A Mudd moment

In 1979, CBS’s Roger Mudd sat down with Sen. Ted Kennedy, who was poised to take on President Carter in a Democratic primary. Mudd asked the most obvious and straightforward of questions: “Why do you want to be president?” Kennedy sat silently for an uncomfortably long time, before delivering an awkward, two-minute answer in which he didn’t mention himself at all.

The exchange quickly became infamous, and every presidential campaign since has prepped their candidate to be able to answer that question without hesitation. Those who want to lead the nation and hold the world’s most powerful office are expected to not only show the proverbial “fire in the belly,” but also be able to articulate why they hear the call and believe they are uniquely suited to serve.

I’m a little surprised Tim Pawlenty isn’t better able to talk about this. Here’s what happened when Time‘s Michael Crowley pressed the former Minnesota governor on the central rationale for his candidacy. (via Ben Smith)

[W]hen I ask Pawlenty, during a second interview in Des Moines, Iowa, exactly when he decided he was up to the grand challenge of the presidency, he answers in less than grandiose terms, explaining how he’d set up a political-action committee in 2009. I try again, saying I am curious about when he first imagined himself worthy of the history books, ready to send soldiers to their deaths and endure the national stage’s harsh toll. “I don’t know,” he replies. “I wish I had a good answer for you on that.”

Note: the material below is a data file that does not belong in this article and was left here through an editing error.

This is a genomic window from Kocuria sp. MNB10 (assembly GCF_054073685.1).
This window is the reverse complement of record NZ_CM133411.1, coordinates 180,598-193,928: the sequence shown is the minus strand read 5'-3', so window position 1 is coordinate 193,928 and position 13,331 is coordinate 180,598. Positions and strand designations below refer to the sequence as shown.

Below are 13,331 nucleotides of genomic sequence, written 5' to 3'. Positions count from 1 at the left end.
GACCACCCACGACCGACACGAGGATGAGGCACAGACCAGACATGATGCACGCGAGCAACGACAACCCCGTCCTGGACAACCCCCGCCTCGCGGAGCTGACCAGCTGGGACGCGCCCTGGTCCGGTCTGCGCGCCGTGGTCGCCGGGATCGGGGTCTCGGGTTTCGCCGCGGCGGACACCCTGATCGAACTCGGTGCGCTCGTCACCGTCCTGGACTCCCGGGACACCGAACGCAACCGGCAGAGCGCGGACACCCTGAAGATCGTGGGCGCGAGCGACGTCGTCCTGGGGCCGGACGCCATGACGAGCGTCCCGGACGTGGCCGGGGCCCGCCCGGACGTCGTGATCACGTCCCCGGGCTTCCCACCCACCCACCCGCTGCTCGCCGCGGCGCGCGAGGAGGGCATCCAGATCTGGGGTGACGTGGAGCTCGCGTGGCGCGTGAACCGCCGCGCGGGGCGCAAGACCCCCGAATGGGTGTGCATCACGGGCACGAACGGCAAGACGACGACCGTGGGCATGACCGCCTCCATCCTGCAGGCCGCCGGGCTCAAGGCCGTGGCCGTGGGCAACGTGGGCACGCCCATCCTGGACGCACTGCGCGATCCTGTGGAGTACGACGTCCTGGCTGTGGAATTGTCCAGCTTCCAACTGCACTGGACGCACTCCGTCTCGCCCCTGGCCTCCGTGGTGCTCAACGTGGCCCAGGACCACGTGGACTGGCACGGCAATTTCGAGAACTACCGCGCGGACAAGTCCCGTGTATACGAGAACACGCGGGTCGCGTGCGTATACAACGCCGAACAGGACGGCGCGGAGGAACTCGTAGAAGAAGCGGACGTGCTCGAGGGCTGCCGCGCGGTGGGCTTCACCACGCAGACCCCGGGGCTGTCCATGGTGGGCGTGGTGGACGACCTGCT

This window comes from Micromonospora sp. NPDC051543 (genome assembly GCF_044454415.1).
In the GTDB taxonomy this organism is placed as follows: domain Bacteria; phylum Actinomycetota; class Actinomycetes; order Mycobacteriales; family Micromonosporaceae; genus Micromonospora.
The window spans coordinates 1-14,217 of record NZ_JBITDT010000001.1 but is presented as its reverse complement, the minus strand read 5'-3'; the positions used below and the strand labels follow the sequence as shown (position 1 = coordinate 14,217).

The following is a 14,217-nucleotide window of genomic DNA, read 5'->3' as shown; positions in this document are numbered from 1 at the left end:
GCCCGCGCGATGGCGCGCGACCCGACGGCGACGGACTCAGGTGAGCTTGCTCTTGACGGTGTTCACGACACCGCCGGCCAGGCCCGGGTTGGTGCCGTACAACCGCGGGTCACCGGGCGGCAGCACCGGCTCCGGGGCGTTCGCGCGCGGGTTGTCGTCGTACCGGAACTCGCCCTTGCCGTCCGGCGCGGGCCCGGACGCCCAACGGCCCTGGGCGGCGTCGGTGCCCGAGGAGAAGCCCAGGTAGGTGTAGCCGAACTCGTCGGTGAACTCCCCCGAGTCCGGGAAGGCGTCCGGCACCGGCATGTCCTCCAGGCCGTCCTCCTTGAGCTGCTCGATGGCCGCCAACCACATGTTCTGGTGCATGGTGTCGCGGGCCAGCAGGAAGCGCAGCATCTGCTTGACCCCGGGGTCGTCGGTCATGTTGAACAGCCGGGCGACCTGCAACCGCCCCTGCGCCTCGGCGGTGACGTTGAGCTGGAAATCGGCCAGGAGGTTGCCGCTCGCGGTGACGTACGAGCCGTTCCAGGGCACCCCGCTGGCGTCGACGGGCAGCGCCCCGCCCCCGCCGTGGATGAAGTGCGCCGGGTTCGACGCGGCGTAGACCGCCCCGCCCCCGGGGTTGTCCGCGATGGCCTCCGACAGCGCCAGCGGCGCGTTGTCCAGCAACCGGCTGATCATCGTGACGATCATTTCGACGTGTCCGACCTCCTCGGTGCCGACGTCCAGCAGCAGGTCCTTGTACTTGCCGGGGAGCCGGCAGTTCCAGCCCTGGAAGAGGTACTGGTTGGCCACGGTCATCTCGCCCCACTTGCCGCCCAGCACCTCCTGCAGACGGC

Pawlenty says it is not an idea that crossed his mind 15 or 20 years ago but that as he considered life as a relatively young ex-governor, he felt obliged not to take the easy path and “go make some money and play hockey and drink beer.” He adds that he almost didn’t run at all. “Mary and I talked about this at length, and many times, and it was a close call,” he says, mentioning his wife of 24 years. He adds with a laugh, “It could have gone the other way for all the reasons you’re suggesting.”

I don’t doubt Pawlenty wants to be president, but he should probably come up with “a good answer” as to why.